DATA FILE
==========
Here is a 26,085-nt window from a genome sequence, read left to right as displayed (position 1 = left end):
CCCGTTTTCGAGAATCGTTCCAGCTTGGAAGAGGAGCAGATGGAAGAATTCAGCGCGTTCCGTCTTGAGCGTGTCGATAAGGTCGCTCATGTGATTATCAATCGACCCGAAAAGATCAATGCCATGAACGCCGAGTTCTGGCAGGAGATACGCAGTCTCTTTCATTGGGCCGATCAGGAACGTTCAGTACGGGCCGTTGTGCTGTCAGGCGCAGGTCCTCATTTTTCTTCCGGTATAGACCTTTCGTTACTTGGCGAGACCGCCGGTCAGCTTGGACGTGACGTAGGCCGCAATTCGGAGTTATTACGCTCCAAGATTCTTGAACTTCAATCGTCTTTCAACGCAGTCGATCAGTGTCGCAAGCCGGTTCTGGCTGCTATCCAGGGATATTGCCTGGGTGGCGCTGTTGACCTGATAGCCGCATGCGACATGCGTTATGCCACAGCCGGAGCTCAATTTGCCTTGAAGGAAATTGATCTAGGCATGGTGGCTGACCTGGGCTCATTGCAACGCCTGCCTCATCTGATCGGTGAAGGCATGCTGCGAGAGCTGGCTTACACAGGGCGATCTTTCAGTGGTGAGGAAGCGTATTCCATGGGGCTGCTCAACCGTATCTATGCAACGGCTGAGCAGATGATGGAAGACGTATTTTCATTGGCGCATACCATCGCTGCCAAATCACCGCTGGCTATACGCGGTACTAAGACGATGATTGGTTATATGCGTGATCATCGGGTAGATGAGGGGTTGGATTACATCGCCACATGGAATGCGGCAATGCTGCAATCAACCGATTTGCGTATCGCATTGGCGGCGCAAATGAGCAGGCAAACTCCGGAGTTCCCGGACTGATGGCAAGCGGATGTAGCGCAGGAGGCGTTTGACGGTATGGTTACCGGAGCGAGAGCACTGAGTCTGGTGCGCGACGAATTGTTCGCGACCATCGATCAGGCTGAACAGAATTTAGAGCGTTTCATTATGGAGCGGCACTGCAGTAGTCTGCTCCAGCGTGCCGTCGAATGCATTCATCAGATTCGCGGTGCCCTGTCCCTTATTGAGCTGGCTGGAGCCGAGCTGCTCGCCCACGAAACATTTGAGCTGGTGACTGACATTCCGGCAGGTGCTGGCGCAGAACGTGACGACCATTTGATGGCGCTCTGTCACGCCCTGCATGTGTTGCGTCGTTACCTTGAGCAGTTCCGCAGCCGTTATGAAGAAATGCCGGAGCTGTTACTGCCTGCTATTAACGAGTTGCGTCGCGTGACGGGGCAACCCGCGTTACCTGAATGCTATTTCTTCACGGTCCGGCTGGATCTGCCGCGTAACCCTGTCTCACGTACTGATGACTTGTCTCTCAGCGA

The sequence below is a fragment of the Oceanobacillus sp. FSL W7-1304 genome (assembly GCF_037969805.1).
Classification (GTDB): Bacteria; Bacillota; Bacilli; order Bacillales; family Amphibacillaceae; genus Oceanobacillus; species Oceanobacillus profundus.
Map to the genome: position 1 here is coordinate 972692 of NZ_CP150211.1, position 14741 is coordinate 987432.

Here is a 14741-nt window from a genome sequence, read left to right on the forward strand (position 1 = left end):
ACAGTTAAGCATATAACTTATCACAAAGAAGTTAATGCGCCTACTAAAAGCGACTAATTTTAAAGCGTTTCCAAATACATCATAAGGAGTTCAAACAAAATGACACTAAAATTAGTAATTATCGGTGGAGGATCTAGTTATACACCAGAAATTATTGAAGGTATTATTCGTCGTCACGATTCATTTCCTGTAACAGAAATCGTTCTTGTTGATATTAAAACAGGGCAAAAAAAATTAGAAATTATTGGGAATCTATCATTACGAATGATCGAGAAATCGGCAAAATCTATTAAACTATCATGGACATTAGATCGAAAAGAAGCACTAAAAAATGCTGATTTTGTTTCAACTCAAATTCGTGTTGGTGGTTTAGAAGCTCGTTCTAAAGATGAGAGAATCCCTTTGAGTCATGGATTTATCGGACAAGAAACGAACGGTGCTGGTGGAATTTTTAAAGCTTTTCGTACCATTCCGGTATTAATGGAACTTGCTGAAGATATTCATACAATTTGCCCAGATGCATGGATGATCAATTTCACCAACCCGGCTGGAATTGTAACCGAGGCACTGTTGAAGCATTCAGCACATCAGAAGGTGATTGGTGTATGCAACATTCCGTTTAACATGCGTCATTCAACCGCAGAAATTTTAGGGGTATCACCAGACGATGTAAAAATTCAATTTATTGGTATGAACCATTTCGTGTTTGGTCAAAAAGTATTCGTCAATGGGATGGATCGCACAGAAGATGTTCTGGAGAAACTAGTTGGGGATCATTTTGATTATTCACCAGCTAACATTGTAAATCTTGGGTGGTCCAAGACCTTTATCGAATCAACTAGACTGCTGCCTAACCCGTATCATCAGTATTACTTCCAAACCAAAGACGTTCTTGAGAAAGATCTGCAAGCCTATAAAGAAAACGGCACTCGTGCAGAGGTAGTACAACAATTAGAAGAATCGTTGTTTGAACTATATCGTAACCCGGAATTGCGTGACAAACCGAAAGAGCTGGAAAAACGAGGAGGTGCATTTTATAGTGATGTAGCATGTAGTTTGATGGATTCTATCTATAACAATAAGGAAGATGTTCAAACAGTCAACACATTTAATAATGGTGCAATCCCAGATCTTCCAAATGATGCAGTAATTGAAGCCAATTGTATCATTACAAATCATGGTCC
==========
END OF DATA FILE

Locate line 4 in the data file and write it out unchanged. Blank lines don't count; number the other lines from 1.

Classification (GTDB): Bacteria; Bacillota; Bacilli; order Bacillales; family Amphibacillaceae; genus Oceanobacillus; species Oceanobacillus profundus.